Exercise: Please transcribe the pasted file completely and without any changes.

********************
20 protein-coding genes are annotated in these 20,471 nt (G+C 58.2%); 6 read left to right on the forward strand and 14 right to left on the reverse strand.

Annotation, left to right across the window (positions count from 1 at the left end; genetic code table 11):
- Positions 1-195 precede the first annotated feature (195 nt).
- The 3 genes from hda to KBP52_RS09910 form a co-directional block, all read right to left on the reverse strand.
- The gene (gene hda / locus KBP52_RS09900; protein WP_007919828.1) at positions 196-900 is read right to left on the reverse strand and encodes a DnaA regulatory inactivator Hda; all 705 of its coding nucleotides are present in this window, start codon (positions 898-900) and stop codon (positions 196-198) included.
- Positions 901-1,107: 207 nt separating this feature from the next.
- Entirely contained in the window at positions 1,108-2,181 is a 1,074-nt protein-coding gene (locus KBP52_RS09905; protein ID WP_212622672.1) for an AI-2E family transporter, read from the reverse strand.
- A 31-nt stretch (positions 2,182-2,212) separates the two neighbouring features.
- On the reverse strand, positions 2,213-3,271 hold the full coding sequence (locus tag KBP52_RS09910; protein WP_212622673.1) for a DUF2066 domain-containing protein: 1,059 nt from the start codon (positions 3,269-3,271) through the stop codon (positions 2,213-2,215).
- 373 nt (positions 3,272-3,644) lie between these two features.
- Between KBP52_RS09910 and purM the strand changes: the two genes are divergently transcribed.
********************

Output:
20 protein-coding genes are annotated in these 20,471 nt (G+C 58.2%); 6 read left to right on the forward strand and 14 right to left on the reverse strand.

Annotation, left to right across the window (positions count from 1 at the left end; genetic code table 11):
- Positions 1-195 precede the first annotated feature (195 nt).
- The 3 genes from hda to KBP52_RS09910 form a co-directional block, all read right to left on the reverse strand.
- The gene (gene hda / locus KBP52_RS09900; protein WP_007919828.1) at positions 196-900 is read right to left on the reverse strand and encodes a DnaA regulatory inactivator Hda; all 705 of its coding nucleotides are present in this window, start codon (positions 898-900) and stop codon (positions 196-198) included.
- Positions 901-1,107: 207 nt separating this feature from the next.
- Entirely contained in the window at positions 1,108-2,181 is a 1,074-nt protein-coding gene (locus KBP52_RS09905; protein ID WP_212622672.1) for an AI-2E family transporter, read from the reverse strand.
- A 31-nt stretch (positions 2,182-2,212) separates the two neighbouring features.
- On the reverse strand, positions 2,213-3,271 hold the full coding sequence (locus tag KBP52_RS09910; protein WP_212622673.1) for a DUF2066 domain-containing protein: 1,059 nt from the start codon (positions 3,269-3,271) through the stop codon (positions 2,213-2,215).
- 373 nt (positions 3,272-3,644) lie between these two features.
- Between KBP52_RS09910 and purM the strand changes: the two genes are divergently transcribed.